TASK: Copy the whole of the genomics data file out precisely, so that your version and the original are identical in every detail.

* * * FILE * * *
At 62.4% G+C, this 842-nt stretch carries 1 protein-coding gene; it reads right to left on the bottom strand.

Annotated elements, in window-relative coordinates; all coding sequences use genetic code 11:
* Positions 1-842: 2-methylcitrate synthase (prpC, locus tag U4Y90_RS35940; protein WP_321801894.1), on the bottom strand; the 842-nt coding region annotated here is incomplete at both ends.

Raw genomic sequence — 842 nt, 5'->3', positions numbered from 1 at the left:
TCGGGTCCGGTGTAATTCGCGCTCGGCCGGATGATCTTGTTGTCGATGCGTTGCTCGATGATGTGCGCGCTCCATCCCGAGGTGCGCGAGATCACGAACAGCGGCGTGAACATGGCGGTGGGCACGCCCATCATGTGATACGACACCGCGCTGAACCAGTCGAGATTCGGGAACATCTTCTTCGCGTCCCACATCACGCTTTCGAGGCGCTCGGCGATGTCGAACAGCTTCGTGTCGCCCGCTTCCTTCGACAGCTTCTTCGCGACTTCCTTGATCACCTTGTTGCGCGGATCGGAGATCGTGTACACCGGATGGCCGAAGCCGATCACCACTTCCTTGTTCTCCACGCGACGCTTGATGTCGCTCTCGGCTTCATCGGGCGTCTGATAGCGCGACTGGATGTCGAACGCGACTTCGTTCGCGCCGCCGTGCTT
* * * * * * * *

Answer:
At 62.4% G+C, this 842-nt stretch carries 1 protein-coding gene; it reads right to left on the bottom strand.

Annotated elements, in window-relative coordinates; all coding sequences use genetic code 11:
* Positions 1-842: 2-methylcitrate synthase (prpC, locus tag U4Y90_RS35940; protein WP_321801894.1), on the bottom strand; the 842-nt coding region annotated here is incomplete at both ends.

Raw genomic sequence — 842 nt, 5'->3', positions numbered from 1 at the left:
TCGGGTCCGGTGTAATTCGCGCTCGGCCGGATGATCTTGTTGTCGATGCGTTGCTCGATGATGTGCGCGCTCCATCCCGAGGTGCGCGAGATCACGAACAGCGGCGTGAACATGGCGGTGGGCACGCCCATCATGTGATACGACACCGCGCTGAACCAGTCGAGATTCGGGAACATCTTCTTCGCGTCCCACATCACGCTTTCGAGGCGCTCGGCGATGTCGAACAGCTTCGTGTCGCCCGCTTCCTTCGACAGCTTCTTCGCGACTTCCTTGATCACCTTGTTGCGCGGATCGGAGATCGTGTACACCGGATGGCCGAAGCCGATCACCACTTCCTTGTTCTCCACGCGACGCTTGATGTCGCTCTCGGCTTCATCGGGCGTCTGATAGCGCGACTGGATGTCGAACGCGACTTCGTTCGCGCCGCCGTGCTT